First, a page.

(review published at Crime Fiction Lover's website)
In music, I like bands and singers who explore not only different themes and styles, but also try different sounds and voices. Same with writers. As some of them will tell you, everything has been said already, you just need to take a new approach, keep things fresh, and tell your story honestly.
After four books in his “Toronto Series”, John McFetridge decided to take his show on the road. Sort of. In “Tumblin’ Dice”, the story centers on a music band from the ‘70s called The High. They make a comeback tour playing gigs in casinos where money can be made in more ways than one. The band wants to get their fair share, especially Cliff, the singer, and Barry, the drummer, who both feel they’re owed money by their former manager, Frank Kloss. He is now entertainment manager at a casino where the band stops for a show but he has other fish to fry, so to speak, as there’s a war going on in the criminal underworld. The Saints of Hell, a gang of bikers, is plotting against mobsters from Philadelphia for the right to run the casinos. Sex, drugs, money and rock’n’roll abound. Dead bodies too.
Meanwhile Ritchie, The High’s lyricist and lead guitarist, gets reacquainted with former lover Angie, who happens to be working for Kloss. There’s a large cast of cops, detectives and special agents from Canada and the US who are working together, exchanging info and interrogating murder suspects. Business as usual for them. But as they’re trying to make sense of the events unfolding in and around the casinos, especially the case of “Boner”, a guy who never seems to be able to kill the right person, they also work other cases. One of these is the suspicious death of Amaal Khan, a teenage girl who might have been the victim of an honour killing.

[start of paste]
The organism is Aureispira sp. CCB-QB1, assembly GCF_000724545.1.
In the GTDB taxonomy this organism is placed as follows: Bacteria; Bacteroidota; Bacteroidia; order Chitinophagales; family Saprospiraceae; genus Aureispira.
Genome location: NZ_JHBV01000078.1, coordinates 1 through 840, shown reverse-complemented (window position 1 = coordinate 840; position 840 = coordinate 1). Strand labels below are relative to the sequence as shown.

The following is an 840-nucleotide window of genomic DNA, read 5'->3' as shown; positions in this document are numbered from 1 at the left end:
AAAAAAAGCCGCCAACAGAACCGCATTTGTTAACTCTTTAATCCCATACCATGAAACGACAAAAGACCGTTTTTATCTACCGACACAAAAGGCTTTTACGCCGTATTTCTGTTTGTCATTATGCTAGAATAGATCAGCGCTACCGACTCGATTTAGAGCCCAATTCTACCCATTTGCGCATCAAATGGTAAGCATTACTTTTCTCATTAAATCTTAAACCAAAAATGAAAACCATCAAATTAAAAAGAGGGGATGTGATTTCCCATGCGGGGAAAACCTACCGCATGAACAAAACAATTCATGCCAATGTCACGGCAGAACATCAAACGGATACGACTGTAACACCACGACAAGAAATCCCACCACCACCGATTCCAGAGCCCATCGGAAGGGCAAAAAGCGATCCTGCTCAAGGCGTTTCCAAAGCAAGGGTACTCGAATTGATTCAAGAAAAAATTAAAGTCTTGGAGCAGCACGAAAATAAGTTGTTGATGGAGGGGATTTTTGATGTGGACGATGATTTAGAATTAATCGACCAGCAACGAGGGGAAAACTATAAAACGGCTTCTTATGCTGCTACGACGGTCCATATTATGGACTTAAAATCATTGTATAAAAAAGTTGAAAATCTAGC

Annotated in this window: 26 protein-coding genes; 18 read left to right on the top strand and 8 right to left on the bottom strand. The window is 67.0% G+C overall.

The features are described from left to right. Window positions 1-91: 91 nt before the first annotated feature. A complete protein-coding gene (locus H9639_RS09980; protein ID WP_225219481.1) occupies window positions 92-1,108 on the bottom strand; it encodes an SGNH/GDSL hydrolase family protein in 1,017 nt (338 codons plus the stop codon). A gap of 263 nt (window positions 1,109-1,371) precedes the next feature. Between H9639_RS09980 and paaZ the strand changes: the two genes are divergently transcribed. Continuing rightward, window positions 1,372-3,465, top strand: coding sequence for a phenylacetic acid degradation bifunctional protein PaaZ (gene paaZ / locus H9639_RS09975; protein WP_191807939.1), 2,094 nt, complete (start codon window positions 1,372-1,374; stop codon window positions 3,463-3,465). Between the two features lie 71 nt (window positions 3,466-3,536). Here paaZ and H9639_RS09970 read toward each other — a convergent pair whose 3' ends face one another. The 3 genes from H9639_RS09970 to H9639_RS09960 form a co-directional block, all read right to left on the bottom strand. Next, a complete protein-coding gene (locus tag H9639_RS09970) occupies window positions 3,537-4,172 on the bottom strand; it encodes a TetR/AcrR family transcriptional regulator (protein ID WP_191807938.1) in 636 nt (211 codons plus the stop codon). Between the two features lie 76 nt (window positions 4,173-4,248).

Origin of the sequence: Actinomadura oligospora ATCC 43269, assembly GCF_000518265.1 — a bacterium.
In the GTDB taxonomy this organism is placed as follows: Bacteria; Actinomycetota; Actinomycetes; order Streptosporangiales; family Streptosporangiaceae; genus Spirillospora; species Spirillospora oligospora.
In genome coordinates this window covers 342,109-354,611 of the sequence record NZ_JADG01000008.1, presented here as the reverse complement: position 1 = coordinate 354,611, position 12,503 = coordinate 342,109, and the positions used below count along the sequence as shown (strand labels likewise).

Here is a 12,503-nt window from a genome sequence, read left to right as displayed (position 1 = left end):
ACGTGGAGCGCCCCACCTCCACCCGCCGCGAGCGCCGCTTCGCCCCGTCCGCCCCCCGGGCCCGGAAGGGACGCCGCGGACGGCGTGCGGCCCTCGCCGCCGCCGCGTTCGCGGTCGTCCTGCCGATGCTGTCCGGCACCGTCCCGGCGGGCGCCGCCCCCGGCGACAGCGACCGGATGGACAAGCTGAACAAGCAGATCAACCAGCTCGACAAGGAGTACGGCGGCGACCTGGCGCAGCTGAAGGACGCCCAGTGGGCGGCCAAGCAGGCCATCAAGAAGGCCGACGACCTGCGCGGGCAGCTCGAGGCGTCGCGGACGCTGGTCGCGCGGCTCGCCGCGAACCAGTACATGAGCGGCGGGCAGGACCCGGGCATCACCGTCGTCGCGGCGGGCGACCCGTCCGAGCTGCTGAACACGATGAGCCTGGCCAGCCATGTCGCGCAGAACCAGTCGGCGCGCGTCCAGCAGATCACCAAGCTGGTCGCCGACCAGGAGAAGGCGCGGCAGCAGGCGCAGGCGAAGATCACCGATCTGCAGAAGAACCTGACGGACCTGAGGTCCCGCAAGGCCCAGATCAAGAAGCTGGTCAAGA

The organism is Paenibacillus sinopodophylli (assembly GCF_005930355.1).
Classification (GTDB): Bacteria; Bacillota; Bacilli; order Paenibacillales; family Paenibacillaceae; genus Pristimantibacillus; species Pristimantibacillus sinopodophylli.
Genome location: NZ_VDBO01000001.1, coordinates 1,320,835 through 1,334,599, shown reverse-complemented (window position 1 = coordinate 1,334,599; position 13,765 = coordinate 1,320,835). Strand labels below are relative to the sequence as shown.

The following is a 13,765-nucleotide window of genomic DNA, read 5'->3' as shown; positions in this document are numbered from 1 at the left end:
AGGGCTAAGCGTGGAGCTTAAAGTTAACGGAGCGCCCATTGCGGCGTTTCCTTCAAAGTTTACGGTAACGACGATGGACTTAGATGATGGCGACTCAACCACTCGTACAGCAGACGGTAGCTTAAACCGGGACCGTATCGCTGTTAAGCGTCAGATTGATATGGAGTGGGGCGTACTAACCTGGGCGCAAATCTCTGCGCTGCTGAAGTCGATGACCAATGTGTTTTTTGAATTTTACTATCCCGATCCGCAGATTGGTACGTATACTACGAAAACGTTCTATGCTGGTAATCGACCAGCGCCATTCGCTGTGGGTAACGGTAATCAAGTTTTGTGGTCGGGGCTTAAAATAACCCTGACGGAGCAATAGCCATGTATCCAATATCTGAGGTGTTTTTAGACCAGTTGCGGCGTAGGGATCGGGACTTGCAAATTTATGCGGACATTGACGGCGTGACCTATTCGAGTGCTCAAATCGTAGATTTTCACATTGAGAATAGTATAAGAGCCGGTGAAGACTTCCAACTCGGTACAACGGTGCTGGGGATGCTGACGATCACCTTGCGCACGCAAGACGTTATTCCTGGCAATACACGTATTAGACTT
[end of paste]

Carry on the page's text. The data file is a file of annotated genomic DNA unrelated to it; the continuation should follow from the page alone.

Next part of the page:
All the additional plotlines could have slowed down the pace of the main story but I found instead they added depth to the novel, giving it more juice. If you’ve read John McFetridge before, they’ll fall right back in and enjoy following the familiar faces and places. Plus, you’ll probably notice the new rhythm. McFetridge has decided to go with a simpler, less detailed narration, giving it a clipped tone not unlike a musical beat. It’s definitely catchy –like a good rock song, with a touch of the blues.
For those who haven't read him before, I’d say his style would appeal to readers of Willy Vlautin or Richard Lange for the character-driven narration, and of George Pelecanos for the depiction of police work. Tumblin' Dice is as good a place to start reading the series as any other book.
In the world he presents, McFetridge never makes the mistake of judging the characters; he shows you who they are and what they do, as an observer would, without taking sides. He possesses a good eye and ear for the world around him and he conjures it convincingly, as much in the way people think and talk as in the way they behave. McFetridge is Canada’s best-kept crime fiction secret, and now would be a good time for the rest of the world to take notice.
You can visit John McFetridge on his website/blog or on Facebook.